Metabolic and Electrolyte Emergencies Case #2
He denies any pain but has mild abdominal discomfort. He denies any other symptoms. He was sent in after seeing his GP who performed a blood test. He is hypertensive and takes Ramipril once daily. He has no significant family or social history.
Obs: HR 92, RR 16, BP 134/76, Temp 36.8, SpO2 99%
Abdominal: Mild discomfort in flanks and umbilical region but no guarding or tenderness
His GP has written a note to come with the patient saying: "Dear Dr. Please review this gentleman whose latest potassium on blood testing was 7.1mmol/L."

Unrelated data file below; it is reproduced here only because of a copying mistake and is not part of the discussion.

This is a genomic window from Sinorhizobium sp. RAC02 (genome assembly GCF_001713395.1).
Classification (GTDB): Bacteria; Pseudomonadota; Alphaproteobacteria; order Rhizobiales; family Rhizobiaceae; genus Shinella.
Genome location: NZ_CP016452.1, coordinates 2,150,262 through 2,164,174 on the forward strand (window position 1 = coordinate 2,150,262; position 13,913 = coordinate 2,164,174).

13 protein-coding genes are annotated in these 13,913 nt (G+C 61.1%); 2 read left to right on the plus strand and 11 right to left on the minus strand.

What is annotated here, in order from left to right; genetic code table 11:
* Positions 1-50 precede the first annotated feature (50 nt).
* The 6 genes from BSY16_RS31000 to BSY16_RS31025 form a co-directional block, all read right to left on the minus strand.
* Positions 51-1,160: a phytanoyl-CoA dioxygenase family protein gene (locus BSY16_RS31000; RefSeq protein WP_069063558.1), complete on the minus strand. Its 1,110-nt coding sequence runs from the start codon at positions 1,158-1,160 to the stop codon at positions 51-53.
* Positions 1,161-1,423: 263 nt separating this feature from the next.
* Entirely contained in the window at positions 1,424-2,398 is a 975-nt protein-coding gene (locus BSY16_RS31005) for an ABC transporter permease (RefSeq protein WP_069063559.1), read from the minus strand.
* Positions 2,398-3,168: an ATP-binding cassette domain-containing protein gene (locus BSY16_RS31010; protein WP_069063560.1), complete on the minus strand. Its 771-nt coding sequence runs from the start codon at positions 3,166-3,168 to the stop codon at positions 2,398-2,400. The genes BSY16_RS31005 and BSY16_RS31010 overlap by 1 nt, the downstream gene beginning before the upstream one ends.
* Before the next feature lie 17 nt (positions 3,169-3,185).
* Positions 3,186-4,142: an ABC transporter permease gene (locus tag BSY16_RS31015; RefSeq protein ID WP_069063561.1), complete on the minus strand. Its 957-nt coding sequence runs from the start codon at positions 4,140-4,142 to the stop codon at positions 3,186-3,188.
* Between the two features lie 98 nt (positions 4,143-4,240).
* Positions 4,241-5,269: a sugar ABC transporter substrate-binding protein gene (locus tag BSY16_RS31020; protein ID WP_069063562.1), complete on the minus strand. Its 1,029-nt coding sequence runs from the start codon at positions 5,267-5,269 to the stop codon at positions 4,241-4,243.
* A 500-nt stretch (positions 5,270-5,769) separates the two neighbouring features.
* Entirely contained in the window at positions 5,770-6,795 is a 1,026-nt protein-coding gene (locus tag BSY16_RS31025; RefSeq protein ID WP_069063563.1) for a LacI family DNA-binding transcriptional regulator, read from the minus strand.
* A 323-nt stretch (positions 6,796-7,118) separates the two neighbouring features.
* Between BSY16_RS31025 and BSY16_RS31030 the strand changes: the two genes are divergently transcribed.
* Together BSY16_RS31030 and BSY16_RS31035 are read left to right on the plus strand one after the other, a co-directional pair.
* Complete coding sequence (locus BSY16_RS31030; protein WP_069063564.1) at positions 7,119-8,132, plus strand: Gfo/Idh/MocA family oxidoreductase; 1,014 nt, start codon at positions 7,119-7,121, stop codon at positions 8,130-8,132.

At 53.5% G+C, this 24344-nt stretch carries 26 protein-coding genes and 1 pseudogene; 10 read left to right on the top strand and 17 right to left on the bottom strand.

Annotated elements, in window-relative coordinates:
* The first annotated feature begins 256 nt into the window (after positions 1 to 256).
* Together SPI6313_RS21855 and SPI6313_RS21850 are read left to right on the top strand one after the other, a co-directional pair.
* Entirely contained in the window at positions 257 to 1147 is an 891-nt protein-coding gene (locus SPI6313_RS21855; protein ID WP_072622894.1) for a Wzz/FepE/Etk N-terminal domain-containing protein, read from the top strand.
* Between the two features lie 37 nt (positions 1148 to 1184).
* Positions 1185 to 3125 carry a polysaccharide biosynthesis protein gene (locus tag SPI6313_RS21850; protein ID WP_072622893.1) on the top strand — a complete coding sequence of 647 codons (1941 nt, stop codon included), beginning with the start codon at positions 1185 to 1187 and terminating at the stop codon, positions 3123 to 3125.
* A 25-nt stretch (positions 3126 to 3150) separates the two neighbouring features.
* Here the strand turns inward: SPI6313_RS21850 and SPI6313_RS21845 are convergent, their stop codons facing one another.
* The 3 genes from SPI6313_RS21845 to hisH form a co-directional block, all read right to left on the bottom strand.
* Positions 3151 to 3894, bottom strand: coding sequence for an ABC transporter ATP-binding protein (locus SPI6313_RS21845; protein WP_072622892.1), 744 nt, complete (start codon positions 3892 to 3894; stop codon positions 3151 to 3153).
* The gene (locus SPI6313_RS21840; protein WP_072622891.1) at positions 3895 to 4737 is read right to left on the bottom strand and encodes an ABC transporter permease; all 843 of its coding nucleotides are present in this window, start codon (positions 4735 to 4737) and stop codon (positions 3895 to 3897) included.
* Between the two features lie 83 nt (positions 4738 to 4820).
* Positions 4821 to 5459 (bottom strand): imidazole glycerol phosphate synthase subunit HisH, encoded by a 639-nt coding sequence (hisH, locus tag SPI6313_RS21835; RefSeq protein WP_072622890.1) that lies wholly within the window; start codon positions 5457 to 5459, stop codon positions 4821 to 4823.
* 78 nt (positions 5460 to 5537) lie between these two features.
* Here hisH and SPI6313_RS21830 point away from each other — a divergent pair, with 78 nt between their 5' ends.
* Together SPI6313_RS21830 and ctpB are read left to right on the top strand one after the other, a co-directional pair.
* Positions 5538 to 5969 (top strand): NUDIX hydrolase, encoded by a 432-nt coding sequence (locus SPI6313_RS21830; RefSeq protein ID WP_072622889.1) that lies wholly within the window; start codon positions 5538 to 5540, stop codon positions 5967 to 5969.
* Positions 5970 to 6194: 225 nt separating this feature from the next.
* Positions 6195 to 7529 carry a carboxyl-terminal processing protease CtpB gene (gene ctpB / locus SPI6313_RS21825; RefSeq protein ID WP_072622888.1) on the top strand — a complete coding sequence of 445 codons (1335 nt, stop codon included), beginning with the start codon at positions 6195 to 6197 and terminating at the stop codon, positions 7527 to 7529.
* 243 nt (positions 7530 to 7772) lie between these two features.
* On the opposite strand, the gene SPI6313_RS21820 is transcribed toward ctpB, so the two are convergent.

Answer one question before attending the face-to-face teaching session. Add comments to answers already given if you think it's appropriate. The first part of teaching will be spent discussing this case:
What are the most common causes of hyperkalaemia?
How would you initially assess this man, and what specific steps would you undertake?
What further investigations would you like to undertake and why?
What specific ECG changes may you see with hyperkalaemia?
What specific ECG changes may you see with hypokalaemia?
How would you manage this patient in the Emergency Department?
What are the causes of spurious hyperkalaemia?